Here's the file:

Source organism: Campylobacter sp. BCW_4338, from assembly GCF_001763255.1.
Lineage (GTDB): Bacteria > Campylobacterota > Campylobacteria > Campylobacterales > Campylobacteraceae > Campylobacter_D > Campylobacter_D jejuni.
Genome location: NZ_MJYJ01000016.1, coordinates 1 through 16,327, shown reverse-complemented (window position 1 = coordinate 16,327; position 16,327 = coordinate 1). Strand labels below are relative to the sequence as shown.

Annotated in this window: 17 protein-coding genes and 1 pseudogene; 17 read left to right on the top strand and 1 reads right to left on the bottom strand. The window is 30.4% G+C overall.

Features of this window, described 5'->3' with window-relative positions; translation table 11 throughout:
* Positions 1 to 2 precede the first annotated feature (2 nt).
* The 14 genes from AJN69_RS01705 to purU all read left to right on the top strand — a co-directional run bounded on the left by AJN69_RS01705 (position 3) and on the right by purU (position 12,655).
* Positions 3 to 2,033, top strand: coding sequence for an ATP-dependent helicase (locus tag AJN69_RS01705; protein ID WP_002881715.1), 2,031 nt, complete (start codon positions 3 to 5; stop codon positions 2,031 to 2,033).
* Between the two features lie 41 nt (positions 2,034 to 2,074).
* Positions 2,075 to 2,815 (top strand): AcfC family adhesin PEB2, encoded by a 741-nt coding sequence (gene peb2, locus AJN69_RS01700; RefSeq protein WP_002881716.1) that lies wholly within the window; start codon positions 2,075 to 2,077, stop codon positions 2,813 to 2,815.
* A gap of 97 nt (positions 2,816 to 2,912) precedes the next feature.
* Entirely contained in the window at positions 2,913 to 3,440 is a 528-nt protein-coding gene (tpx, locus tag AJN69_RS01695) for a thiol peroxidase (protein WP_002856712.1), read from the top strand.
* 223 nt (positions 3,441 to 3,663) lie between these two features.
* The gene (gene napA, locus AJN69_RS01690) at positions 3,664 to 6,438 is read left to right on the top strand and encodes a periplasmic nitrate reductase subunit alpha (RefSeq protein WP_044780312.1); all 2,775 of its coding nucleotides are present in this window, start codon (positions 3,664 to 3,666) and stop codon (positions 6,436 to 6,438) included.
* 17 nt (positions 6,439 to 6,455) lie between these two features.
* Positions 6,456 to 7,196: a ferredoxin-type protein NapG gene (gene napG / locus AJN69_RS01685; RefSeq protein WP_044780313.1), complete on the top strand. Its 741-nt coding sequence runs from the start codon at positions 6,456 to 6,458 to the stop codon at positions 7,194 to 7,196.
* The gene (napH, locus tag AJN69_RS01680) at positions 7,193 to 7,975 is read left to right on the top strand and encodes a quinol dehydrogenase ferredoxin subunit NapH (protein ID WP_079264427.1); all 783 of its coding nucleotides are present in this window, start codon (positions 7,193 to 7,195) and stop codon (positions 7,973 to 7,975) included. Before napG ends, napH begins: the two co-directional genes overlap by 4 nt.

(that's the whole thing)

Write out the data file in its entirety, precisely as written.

Source organism: Campylobacter sp. BCW_4338, from assembly GCF_001763255.1.
Lineage (GTDB): Bacteria > Campylobacterota > Campylobacteria > Campylobacterales > Campylobacteraceae > Campylobacter_D > Campylobacter_D jejuni.
Genome location: NZ_MJYJ01000016.1, coordinates 1 through 16,327, shown reverse-complemented (window position 1 = coordinate 16,327; position 16,327 = coordinate 1). Strand labels below are relative to the sequence as shown.

Annotated in this window: 17 protein-coding genes and 1 pseudogene; 17 read left to right on the top strand and 1 reads right to left on the bottom strand. The window is 30.4% G+C overall.

Features of this window, described 5'->3' with window-relative positions; translation table 11 throughout:
* Positions 1 to 2 precede the first annotated feature (2 nt).
* The 14 genes from AJN69_RS01705 to purU all read left to right on the top strand — a co-directional run bounded on the left by AJN69_RS01705 (position 3) and on the right by purU (position 12,655).
* Positions 3 to 2,033, top strand: coding sequence for an ATP-dependent helicase (locus tag AJN69_RS01705; protein ID WP_002881715.1), 2,031 nt, complete (start codon positions 3 to 5; stop codon positions 2,031 to 2,033).
* Between the two features lie 41 nt (positions 2,034 to 2,074).
* Positions 2,075 to 2,815 (top strand): AcfC family adhesin PEB2, encoded by a 741-nt coding sequence (gene peb2, locus AJN69_RS01700; RefSeq protein WP_002881716.1) that lies wholly within the window; start codon positions 2,075 to 2,077, stop codon positions 2,813 to 2,815.
* A gap of 97 nt (positions 2,816 to 2,912) precedes the next feature.
* Entirely contained in the window at positions 2,913 to 3,440 is a 528-nt protein-coding gene (tpx, locus tag AJN69_RS01695) for a thiol peroxidase (protein WP_002856712.1), read from the top strand.
* 223 nt (positions 3,441 to 3,663) lie between these two features.
* The gene (gene napA, locus AJN69_RS01690) at positions 3,664 to 6,438 is read left to right on the top strand and encodes a periplasmic nitrate reductase subunit alpha (RefSeq protein WP_044780312.1); all 2,775 of its coding nucleotides are present in this window, start codon (positions 3,664 to 3,666) and stop codon (positions 6,436 to 6,438) included.
* 17 nt (positions 6,439 to 6,455) lie between these two features.
* Positions 6,456 to 7,196: a ferredoxin-type protein NapG gene (gene napG / locus AJN69_RS01685; RefSeq protein WP_044780313.1), complete on the top strand. Its 741-nt coding sequence runs from the start codon at positions 6,456 to 6,458 to the stop codon at positions 7,194 to 7,196.
* The gene (napH, locus tag AJN69_RS01680) at positions 7,193 to 7,975 is read left to right on the top strand and encodes a quinol dehydrogenase ferredoxin subunit NapH (protein ID WP_079264427.1); all 783 of its coding nucleotides are present in this window, start codon (positions 7,193 to 7,195) and stop codon (positions 7,973 to 7,975) included. Before napG ends, napH begins: the two co-directional genes overlap by 4 nt.